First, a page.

So in this type of thinking, culture, theology, and attitude, how will men ever learn to respect women? All these men have ever seen is the woman getting ordered around. All these men have ever known is that the place of a woman is in the house. And is it only men who are responsible for the conditions of women? Any woman from that part of the world would admit that other women put more restrictions and subjugate her independence. A man might have made the rules, but the mother, sister, friend or a mother-in-law enforces those rules. If a woman tries to break out of those rules, those same mother, sisters, and friends shame her for desiring to have her own voice and an independent mind. If a girl decided to do something against her parents’ wishes and was punished, instead of getting support all she hears is “well she made a mistake and hopefully she learns from this”. And then there are those women who agree that they are not treated equal, who agree that this is not the life they want, yet they live on a delusional self-sacrificial motto that says “my life’s goal is to please my parents even at the expense of my own happiness”. They might not agree the “choices” that have been put in front of them, but they will refuse “to go against parents”.  Men are not giving up the power they have given to themselves and which women refuse to challenge. And the cycle continues for generations and centuries.

In societies that are becoming more open, more and more of these crimes are getting reported. In these societies where women are going to work out of the house, we see more of these crimes occurring in the streets, malls, buses, and taxis. The conservative response to all of this has been “the place of the woman belongs in the house”. Yet in those same conservative societies sexual abuse of women by family members is rampant. Many a women talk in whispers that this happens to “almost half the women”. But in these societies such truth barely, if ever, comes out. And the rare instances when it does come out, the girl is found dead in mysterious circumstances.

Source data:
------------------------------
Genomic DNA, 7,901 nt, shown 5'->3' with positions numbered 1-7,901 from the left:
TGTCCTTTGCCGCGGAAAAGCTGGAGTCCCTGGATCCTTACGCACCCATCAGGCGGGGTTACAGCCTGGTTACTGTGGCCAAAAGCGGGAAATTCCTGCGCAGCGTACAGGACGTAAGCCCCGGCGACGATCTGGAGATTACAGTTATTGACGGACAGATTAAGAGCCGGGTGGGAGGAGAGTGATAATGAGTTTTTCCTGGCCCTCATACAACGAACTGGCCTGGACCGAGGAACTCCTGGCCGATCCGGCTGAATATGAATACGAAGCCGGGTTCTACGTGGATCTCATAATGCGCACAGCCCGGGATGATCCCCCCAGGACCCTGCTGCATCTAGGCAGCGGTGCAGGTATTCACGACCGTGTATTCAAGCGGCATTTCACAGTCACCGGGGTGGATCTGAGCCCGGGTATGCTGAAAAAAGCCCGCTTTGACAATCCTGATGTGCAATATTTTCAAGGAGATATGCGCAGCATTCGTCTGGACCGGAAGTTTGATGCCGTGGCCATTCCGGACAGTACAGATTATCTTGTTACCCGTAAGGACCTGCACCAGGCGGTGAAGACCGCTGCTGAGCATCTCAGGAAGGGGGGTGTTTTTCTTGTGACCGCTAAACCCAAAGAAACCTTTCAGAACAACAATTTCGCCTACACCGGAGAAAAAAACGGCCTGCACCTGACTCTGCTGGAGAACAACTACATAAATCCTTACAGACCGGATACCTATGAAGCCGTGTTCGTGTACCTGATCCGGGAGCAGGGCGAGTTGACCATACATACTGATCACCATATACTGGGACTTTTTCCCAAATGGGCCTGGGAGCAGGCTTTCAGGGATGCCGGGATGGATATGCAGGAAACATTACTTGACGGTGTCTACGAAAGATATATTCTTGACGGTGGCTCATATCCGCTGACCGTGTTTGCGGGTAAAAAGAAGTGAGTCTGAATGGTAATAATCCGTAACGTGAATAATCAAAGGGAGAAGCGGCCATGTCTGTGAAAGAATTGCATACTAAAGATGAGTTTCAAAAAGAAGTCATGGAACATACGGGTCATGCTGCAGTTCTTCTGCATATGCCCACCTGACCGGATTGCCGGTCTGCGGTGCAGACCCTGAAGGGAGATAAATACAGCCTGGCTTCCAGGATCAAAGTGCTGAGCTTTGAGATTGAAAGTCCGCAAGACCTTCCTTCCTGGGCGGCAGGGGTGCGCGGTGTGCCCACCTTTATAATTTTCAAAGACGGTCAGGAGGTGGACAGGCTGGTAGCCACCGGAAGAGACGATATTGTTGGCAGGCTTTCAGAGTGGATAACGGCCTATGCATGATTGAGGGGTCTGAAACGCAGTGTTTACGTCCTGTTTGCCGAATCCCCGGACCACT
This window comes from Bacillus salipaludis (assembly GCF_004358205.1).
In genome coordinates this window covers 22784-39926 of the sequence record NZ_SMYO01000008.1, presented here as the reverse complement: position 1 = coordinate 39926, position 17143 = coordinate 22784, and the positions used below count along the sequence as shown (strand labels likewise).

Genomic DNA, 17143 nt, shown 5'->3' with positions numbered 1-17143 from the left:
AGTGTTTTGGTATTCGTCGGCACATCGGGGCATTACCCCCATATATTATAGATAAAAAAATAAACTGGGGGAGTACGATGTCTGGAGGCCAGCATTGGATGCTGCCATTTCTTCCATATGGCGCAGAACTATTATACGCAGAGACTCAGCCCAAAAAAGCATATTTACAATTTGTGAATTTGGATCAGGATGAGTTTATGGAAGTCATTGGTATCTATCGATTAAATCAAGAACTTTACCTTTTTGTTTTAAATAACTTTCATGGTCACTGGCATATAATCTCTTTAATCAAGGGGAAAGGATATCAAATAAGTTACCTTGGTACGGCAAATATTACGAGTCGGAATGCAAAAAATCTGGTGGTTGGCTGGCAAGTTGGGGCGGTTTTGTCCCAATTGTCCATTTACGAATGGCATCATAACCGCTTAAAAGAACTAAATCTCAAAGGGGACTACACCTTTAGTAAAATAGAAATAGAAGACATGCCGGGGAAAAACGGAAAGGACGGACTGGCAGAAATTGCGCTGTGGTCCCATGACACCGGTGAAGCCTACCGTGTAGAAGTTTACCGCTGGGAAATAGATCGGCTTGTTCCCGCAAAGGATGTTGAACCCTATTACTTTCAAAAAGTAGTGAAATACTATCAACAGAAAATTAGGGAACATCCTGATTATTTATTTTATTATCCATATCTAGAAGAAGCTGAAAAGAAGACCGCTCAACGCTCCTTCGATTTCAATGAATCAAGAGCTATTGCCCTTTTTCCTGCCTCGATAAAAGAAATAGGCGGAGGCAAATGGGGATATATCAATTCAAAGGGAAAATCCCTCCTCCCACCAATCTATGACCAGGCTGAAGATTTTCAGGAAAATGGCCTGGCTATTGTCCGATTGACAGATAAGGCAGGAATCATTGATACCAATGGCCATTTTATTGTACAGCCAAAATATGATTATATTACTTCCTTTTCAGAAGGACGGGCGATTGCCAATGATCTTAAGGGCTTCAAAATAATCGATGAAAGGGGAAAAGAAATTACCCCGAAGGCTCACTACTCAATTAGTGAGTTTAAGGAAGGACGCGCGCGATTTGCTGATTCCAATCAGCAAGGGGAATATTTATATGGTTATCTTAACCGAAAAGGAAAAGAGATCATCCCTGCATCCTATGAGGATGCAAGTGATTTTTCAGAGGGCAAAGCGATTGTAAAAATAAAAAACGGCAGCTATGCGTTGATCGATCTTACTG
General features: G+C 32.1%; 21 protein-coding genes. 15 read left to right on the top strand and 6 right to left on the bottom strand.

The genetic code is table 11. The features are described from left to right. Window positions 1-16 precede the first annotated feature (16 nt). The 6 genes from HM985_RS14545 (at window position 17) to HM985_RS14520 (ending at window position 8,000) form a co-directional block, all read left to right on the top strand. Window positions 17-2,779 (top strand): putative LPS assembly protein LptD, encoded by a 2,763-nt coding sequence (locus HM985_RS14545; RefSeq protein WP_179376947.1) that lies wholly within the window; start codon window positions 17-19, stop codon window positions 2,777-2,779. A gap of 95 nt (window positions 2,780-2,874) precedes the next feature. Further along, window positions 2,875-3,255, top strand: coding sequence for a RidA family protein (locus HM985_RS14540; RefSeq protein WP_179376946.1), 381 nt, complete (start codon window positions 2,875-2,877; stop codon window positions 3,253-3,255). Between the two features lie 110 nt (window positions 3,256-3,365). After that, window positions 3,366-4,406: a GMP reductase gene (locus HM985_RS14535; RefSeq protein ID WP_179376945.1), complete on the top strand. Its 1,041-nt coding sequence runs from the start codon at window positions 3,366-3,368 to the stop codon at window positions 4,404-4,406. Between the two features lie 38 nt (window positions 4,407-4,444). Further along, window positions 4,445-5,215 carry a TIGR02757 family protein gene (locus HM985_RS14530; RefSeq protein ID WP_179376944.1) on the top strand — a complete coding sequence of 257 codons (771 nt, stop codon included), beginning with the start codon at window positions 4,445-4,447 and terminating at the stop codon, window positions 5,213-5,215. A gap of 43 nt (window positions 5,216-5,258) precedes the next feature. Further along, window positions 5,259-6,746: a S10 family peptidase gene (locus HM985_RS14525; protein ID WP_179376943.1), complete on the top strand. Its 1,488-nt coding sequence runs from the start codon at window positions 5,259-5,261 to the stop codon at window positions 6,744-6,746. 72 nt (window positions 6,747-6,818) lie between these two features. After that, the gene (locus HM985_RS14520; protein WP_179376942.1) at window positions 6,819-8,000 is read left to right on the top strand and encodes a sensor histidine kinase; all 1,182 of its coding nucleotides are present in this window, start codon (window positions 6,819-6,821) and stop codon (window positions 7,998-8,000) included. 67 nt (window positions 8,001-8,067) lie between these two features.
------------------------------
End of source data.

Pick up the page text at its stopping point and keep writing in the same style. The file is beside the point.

We ask what can we do to stop this violence against women? Maybe the first thing we should analyze is how do we treat women in our culture. We should look at how we treat our wives and daughters. We should look at the images of women we portray to our sons. Do we treat our women like fellow and equal human beings? Or do we treat her as some object or property who is not allowed to talk to men till after marriage. What message does that send to these young men? Their only idea of women is someone they don’t know, don’t understand and someone they can only have after marriage who will bear their babies. We can make laws that prescribe capital punishment for rapists. We can put more policemen in the streets. We can lock up our women. But this will only transfer this crime to inside the house like in some societies or just hide it under the carpet. Maybe we should take a deep, hard look into ourselves and just ask – “do we treat our daughters the way we treat our sons, or do we treat her as someone we have to protect and “save” for her husband and in-laws?”. Do we treat her as an equal human being, or do we treat her at a “step below men”?